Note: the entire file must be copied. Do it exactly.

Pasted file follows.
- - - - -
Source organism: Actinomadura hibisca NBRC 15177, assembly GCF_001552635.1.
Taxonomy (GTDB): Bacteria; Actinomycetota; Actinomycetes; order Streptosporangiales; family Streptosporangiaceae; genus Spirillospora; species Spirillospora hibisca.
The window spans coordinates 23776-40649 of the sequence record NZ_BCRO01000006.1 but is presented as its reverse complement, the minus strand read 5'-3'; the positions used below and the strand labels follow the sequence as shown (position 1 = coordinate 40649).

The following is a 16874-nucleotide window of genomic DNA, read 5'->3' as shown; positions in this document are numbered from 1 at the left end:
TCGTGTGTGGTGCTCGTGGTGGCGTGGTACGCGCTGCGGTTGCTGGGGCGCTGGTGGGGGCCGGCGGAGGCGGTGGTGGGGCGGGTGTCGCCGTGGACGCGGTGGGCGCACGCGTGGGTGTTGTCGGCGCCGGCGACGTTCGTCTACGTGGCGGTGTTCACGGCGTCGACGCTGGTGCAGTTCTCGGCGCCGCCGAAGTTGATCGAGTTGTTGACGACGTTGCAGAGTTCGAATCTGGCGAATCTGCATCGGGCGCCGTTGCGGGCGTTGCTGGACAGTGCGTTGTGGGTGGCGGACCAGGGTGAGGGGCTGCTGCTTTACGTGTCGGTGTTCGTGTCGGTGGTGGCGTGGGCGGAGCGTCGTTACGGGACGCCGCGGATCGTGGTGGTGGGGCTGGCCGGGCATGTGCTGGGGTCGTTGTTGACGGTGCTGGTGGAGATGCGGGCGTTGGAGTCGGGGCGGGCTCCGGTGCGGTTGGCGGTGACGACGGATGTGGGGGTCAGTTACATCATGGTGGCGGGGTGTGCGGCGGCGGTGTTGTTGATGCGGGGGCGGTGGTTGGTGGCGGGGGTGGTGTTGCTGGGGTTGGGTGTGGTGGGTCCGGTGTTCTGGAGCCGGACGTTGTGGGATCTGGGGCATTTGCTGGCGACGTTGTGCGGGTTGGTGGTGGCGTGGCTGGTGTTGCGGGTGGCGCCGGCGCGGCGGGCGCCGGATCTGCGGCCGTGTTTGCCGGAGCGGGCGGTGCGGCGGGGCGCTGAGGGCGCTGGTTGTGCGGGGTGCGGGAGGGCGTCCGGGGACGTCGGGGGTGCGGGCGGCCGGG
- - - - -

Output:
Source organism: Actinomadura hibisca NBRC 15177, assembly GCF_001552635.1.
Taxonomy (GTDB): Bacteria; Actinomycetota; Actinomycetes; order Streptosporangiales; family Streptosporangiaceae; genus Spirillospora; species Spirillospora hibisca.
The window spans coordinates 23776-40649 of the sequence record NZ_BCRO01000006.1 but is presented as its reverse complement, the minus strand read 5'-3'; the positions used below and the strand labels follow the sequence as shown (position 1 = coordinate 40649).

The following is a 16874-nucleotide window of genomic DNA, read 5'->3' as shown; positions in this document are numbered from 1 at the left end:
TCGTGTGTGGTGCTCGTGGTGGCGTGGTACGCGCTGCGGTTGCTGGGGCGCTGGTGGGGGCCGGCGGAGGCGGTGGTGGGGCGGGTGTCGCCGTGGACGCGGTGGGCGCACGCGTGGGTGTTGTCGGCGCCGGCGACGTTCGTCTACGTGGCGGTGTTCACGGCGTCGACGCTGGTGCAGTTCTCGGCGCCGCCGAAGTTGATCGAGTTGTTGACGACGTTGCAGAGTTCGAATCTGGCGAATCTGCATCGGGCGCCGTTGCGGGCGTTGCTGGACAGTGCGTTGTGGGTGGCGGACCAGGGTGAGGGGCTGCTGCTTTACGTGTCGGTGTTCGTGTCGGTGGTGGCGTGGGCGGAGCGTCGTTACGGGACGCCGCGGATCGTGGTGGTGGGGCTGGCCGGGCATGTGCTGGGGTCGTTGTTGACGGTGCTGGTGGAGATGCGGGCGTTGGAGTCGGGGCGGGCTCCGGTGCGGTTGGCGGTGACGACGGATGTGGGGGTCAGTTACATCATGGTGGCGGGGTGTGCGGCGGCGGTGTTGTTGATGCGGGGGCGGTGGTTGGTGGCGGGGGTGGTGTTGCTGGGGTTGGGTGTGGTGGGTCCGGTGTTCTGGAGCCGGACGTTGTGGGATCTGGGGCATTTGCTGGCGACGTTGTGCGGGTTGGTGGTGGCGTGGCTGGTGTTGCGGGTGGCGCCGGCGCGGCGGGCGCCGGATCTGCGGCCGTGTTTGCCGGAGCGGGCGGTGCGGCGGGGCGCTGAGGGCGCTGGTTGTGCGGGGTGCGGGAGGGCGTCCGGGGACGTCGGGGGTGCGGGCGGCCGGG